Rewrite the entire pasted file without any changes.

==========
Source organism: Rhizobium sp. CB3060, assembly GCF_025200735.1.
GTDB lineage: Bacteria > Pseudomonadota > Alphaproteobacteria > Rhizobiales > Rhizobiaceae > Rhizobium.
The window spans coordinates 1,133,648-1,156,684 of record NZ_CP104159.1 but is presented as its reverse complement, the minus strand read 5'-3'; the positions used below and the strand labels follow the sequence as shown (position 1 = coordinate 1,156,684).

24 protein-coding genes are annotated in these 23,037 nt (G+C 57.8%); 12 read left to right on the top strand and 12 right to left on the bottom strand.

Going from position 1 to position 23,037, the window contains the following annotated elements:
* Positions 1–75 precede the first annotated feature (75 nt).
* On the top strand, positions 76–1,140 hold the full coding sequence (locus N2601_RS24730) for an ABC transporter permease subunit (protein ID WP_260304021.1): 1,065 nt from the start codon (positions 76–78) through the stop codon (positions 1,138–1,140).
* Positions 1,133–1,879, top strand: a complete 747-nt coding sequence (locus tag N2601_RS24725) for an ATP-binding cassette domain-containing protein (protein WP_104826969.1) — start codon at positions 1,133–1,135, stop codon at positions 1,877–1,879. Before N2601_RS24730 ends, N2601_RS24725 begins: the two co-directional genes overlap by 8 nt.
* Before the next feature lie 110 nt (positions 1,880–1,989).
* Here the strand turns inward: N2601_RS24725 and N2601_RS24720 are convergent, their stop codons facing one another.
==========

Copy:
Source organism: Rhizobium sp. CB3060, assembly GCF_025200735.1.
GTDB lineage: Bacteria > Pseudomonadota > Alphaproteobacteria > Rhizobiales > Rhizobiaceae > Rhizobium.
The window spans coordinates 1,133,648-1,156,684 of record NZ_CP104159.1 but is presented as its reverse complement, the minus strand read 5'-3'; the positions used below and the strand labels follow the sequence as shown (position 1 = coordinate 1,156,684).

24 protein-coding genes are annotated in these 23,037 nt (G+C 57.8%); 12 read left to right on the top strand and 12 right to left on the bottom strand.

Going from position 1 to position 23,037, the window contains the following annotated elements:
* Positions 1–75 precede the first annotated feature (75 nt).
* On the top strand, positions 76–1,140 hold the full coding sequence (locus N2601_RS24730) for an ABC transporter permease subunit (protein ID WP_260304021.1): 1,065 nt from the start codon (positions 76–78) through the stop codon (positions 1,138–1,140).
* Positions 1,133–1,879, top strand: a complete 747-nt coding sequence (locus tag N2601_RS24725) for an ATP-binding cassette domain-containing protein (protein WP_104826969.1) — start codon at positions 1,133–1,135, stop codon at positions 1,877–1,879. Before N2601_RS24730 ends, N2601_RS24725 begins: the two co-directional genes overlap by 8 nt.
* Before the next feature lie 110 nt (positions 1,880–1,989).
* Here the strand turns inward: N2601_RS24725 and N2601_RS24720 are convergent, their stop codons facing one another.